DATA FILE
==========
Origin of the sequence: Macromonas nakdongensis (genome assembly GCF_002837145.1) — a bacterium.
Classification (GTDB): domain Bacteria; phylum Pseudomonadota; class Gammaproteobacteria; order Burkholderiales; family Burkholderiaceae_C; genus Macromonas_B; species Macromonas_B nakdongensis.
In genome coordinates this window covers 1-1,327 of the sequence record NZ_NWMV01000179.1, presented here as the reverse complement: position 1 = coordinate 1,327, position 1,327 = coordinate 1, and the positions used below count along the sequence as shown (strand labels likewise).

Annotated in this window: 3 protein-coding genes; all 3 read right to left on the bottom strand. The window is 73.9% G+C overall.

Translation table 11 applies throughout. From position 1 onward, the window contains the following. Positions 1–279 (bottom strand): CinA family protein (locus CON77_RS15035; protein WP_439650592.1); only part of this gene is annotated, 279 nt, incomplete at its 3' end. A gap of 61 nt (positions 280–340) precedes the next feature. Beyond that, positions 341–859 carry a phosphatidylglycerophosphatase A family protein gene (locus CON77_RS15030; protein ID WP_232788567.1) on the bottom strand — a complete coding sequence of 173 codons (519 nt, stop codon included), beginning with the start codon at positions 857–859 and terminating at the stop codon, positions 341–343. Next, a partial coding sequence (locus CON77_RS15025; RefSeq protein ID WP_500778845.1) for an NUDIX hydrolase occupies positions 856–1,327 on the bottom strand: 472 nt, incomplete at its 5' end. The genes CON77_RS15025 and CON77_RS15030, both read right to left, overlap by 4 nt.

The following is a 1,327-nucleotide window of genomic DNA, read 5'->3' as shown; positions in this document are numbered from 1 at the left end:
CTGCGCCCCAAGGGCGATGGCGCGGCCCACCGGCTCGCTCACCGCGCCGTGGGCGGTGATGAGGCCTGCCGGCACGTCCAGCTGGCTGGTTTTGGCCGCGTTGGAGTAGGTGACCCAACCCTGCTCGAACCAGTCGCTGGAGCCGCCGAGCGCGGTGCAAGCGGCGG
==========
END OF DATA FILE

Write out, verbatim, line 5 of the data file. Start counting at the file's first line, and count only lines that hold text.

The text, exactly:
Translation table 11 applies throughout. From position 1 onward, the window contains the following. Positions 1–279 (bottom strand): CinA family protein (locus CON77_RS15035; protein WP_439650592.1); only part of this gene is annotated, 279 nt, incomplete at its 3' end. A gap of 61 nt (positions 280–340) precedes the next feature. Beyond that, positions 341–859 carry a phosphatidylglycerophosphatase A family protein gene (locus CON77_RS15030; protein ID WP_232788567.1) on the bottom strand — a complete coding sequence of 173 codons (519 nt, stop codon included), beginning with the start codon at positions 857–859 and terminating at the stop codon, positions 341–343. Next, a partial coding sequence (locus CON77_RS15025; RefSeq protein ID WP_500778845.1) for an NUDIX hydrolase occupies positions 856–1,327 on the bottom strand: 472 nt, incomplete at its 5' end. The genes CON77_RS15025 and CON77_RS15030, both read right to left, overlap by 4 nt.